Cardiovascular Disease and the Mediterranean Diet

By Kristin Carli, RD

What is Cardiovascular Disease?

The term cardiovascular disease, also referred to as heart disease, includes many problems related to the heart and blood vessels, such as heart attack, stroke, and heart failure. Although there can be various causes of heart disease, most of these conditions are associated with hypertension (high blood pressure) and atherosclerosis. Both hypertension and atherosclerosis are preventable with a healthy diet and regular physical activity.

Atherosclerosis is characterized by a hardening and narrowing of the blood vessels caused by plaque buildup. Plaque forms when too much cholesterol gets lodged in the wall of the arteries. Excess blood levels of LDL cholesterol (also known as bad cholesterol), triglycerides, and low blood levels of HDL cholesterol (good cholesterol) increase the risk for atherosclerosis and heart disease. Diets that are low in fruits, vegetables, and whole grains, but high in saturated fat and excess calories increase the risk for developing these heart-related conditions. 

In addition to poor diet quality, other lifestyle factors that increase the risk for developing heart disease include smoking, carrying excess weight and large waist circumference, and physical inactivity.

Healthy lifestyle choices play an important role in heart health. It is important to eat a well-balanced diet, exercise regularly, and maintain a healthy weight to promote cardiovascular health. 

Many nutrition and heart health experts say that the Mediterranean diet is a healthy, sustainable way to support cardiovascular health. In fact, the Mediterranean Diet has been named the “Best Overall Diet” and tied for first place in “Best Heart-Health Diets” by US News & World Report.” 

What is the Mediterranean Diet?

The Mediterranean Diet is a term used to describe the traditional eating habits in countries along the Mediterranean Sea. Although there are many different countries and ethnicities in this region, they all share common characteristics in their eating patterns. These common eating patterns make up what is now referred to as the Mediterranean diet. 

A Mediterranean diet typically includes:

  • plenty of fruits, vegetables, bread and other grains, potatoes, beans, nuts and seeds;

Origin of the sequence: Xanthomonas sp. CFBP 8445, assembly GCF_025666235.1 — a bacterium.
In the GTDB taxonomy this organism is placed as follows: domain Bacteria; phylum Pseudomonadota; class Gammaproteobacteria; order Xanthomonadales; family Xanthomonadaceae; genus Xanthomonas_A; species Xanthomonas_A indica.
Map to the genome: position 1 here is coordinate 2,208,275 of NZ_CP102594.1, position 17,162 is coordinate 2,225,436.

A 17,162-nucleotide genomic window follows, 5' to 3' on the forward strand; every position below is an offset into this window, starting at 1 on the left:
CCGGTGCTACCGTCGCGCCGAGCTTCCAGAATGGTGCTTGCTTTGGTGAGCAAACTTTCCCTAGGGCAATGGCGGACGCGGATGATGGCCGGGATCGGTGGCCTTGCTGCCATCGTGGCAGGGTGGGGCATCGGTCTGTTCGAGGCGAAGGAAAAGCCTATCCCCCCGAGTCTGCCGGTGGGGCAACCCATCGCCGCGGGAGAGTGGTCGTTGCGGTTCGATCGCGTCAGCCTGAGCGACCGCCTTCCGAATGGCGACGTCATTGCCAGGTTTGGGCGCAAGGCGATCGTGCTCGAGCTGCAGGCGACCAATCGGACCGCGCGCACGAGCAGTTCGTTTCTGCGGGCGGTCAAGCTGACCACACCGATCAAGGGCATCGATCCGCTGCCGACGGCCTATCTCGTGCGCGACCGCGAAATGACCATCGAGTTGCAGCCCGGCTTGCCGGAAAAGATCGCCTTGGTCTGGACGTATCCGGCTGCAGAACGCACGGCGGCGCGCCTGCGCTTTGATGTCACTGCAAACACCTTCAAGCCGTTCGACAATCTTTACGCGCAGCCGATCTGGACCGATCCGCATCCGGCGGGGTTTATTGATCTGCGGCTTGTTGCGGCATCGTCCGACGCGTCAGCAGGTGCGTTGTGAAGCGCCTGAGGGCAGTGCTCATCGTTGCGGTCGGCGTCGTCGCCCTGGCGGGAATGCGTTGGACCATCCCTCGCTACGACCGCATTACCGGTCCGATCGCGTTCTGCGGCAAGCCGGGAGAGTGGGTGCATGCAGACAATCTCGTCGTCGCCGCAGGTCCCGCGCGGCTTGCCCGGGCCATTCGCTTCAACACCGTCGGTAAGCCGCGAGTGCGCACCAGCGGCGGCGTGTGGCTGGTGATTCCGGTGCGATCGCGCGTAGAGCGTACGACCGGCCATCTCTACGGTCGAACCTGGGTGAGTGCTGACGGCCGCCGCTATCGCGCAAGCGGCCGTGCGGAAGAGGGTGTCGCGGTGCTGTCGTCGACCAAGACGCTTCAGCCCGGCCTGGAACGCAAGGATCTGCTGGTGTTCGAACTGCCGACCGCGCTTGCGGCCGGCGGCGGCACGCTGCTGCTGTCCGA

• olive oil as a primary fat source; and
  • dairy products, eggs, fish and poultry in low to moderate amounts.

Fish and poultry are more common sources of protein in this diet than red meat. Red meat and full-fat dairy products are higher in saturated fat and are not typically included in this eating pattern. The Mediterranean diet plan also focuses on minimally processed, plant-based foods. Wine can be enjoyed in a low to moderate amount, usually accompanying meals. Fruit is frequently enjoyed for dessert in place of sweets.   

Is the Mediterranean Diet Good for Heart Health?

The Mediterranean diet is considered to be one the healthiest eating patterns by many dietitians and physicians. Clinical research supports the effectiveness of the Mediterranean diet in promoting heart-health. 

To promote cardiovascular health and prevent heart disease, the American Heart Association recommends a diet that is:

  • high in vegetables, fruits, whole grains, beans and legumes
  • includes low-fat or fat-free dairy products, fish, poultry, non-tropical vegetable oils and nuts
  • limits added sugars, sugary beverages, sodium, highly processed foods, refined carbohydrates, saturated fats, and fatty or processed meats.

The Mediterranean diet meets all of the American Heart Association’s recommendations for a heart-healthy diet. This style of eating can play a significant role in the prevention of heart disease and stroke. Following the Mediterranean diet can also reduce risk factors such as obesity, diabetes, high cholesterol, and high blood pressure.